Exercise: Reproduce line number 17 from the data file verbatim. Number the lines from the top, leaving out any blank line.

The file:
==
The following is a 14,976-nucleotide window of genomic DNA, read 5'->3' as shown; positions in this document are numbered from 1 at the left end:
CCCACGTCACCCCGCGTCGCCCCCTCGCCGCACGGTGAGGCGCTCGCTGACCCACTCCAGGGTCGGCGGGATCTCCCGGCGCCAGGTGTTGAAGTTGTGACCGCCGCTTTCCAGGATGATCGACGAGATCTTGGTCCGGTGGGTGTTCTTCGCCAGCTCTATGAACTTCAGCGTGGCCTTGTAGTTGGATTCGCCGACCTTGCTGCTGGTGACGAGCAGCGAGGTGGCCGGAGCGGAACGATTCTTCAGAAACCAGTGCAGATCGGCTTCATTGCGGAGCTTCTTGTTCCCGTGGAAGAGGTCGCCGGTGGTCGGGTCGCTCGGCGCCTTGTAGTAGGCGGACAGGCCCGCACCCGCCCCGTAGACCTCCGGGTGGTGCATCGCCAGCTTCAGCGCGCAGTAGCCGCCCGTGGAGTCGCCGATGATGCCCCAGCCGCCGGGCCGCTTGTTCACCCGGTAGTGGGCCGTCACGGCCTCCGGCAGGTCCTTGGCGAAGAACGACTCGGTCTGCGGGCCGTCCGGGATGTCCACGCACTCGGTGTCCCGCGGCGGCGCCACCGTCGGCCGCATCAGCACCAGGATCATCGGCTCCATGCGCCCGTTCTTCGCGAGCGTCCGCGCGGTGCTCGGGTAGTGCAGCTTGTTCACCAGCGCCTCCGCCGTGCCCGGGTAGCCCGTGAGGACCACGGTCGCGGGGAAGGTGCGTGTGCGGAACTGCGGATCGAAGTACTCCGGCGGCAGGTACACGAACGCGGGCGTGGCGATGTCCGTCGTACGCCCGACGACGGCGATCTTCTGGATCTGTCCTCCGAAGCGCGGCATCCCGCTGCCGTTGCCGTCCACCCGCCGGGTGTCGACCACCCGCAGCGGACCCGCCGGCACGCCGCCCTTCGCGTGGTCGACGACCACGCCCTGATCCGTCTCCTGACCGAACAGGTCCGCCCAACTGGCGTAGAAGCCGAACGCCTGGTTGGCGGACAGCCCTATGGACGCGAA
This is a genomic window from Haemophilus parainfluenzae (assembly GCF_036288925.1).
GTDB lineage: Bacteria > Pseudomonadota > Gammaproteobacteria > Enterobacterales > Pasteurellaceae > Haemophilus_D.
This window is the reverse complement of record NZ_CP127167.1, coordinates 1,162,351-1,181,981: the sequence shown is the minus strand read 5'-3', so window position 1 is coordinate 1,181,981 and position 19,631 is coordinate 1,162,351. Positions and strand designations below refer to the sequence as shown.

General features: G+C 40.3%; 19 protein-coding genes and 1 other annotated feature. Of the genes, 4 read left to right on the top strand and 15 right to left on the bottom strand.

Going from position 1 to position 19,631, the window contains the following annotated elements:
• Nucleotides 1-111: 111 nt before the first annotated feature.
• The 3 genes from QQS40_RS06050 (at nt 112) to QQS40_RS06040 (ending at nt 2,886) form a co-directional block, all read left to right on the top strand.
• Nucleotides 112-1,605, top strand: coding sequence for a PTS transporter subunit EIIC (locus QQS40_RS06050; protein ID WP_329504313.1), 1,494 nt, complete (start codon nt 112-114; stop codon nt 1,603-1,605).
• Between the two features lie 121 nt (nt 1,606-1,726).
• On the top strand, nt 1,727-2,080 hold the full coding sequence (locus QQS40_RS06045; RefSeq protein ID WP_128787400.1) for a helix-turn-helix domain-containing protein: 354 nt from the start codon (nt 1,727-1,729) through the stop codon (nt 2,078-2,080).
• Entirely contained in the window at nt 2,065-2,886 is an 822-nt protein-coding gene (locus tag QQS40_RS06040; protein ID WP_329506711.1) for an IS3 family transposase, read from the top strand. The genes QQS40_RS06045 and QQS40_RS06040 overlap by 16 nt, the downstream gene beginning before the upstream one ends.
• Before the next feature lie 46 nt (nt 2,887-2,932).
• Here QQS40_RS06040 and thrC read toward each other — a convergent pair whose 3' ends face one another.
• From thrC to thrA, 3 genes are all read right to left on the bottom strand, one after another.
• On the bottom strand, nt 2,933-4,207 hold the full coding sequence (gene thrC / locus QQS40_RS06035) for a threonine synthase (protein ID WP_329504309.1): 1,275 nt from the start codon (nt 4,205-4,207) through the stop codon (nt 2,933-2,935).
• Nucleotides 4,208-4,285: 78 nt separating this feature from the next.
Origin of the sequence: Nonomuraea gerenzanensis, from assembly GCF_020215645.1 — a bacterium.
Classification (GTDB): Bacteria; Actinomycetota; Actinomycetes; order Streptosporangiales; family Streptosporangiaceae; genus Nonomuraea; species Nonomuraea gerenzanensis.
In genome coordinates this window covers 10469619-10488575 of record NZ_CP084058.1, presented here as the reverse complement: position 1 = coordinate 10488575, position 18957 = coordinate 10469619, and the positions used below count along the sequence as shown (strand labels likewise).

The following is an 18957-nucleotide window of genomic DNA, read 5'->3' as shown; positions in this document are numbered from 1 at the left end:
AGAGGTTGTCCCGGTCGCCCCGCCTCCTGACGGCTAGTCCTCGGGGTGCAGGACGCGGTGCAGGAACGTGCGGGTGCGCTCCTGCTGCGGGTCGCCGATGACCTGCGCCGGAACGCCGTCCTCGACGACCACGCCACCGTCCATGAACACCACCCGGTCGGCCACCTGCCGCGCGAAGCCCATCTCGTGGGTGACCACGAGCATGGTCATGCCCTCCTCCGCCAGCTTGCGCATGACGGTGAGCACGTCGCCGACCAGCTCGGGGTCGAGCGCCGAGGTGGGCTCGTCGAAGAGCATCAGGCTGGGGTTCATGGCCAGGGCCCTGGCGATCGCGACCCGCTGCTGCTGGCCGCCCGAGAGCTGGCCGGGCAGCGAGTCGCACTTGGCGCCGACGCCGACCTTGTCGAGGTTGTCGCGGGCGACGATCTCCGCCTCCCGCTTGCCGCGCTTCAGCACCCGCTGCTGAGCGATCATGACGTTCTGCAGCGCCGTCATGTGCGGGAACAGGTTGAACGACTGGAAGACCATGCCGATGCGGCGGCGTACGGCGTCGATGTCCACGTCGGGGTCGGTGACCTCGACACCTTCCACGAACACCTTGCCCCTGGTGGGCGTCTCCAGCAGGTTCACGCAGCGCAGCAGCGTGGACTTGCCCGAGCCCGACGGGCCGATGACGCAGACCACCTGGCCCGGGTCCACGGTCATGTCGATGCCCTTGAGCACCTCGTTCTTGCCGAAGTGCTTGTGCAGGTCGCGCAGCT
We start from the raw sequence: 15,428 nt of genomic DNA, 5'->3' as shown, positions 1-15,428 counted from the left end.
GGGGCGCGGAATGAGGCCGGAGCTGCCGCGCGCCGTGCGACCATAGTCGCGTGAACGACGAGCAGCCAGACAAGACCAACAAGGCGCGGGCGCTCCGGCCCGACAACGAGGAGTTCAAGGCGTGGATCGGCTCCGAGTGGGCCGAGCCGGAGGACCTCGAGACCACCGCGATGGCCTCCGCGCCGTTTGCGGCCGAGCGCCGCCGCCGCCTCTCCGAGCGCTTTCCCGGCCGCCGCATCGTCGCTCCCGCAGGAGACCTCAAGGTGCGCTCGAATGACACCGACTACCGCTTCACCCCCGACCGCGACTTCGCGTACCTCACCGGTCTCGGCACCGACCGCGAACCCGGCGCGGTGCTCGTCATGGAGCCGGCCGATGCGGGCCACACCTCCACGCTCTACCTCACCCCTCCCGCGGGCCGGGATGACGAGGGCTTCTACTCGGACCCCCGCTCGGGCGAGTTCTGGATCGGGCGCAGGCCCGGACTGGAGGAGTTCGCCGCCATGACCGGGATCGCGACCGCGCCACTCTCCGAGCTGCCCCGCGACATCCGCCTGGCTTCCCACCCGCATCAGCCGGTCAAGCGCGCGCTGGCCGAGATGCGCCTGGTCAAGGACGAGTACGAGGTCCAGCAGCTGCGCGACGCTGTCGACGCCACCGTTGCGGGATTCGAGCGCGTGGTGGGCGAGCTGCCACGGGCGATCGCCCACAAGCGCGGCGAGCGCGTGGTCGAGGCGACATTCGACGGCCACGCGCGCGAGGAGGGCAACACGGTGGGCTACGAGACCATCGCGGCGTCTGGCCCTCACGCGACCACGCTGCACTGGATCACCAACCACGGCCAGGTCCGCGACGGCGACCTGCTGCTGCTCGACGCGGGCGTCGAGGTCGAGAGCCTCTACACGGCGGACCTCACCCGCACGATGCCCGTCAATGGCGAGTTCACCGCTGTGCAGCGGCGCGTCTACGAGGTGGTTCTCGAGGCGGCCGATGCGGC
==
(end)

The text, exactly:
• On the bottom strand, nt 2,933-4,207 hold the full coding sequence (gene thrC / locus QQS40_RS06035) for a threonine synthase (protein ID WP_329504309.1): 1,275 nt from the start codon (nt 4,205-4,207) through the stop codon (nt 2,933-2,935).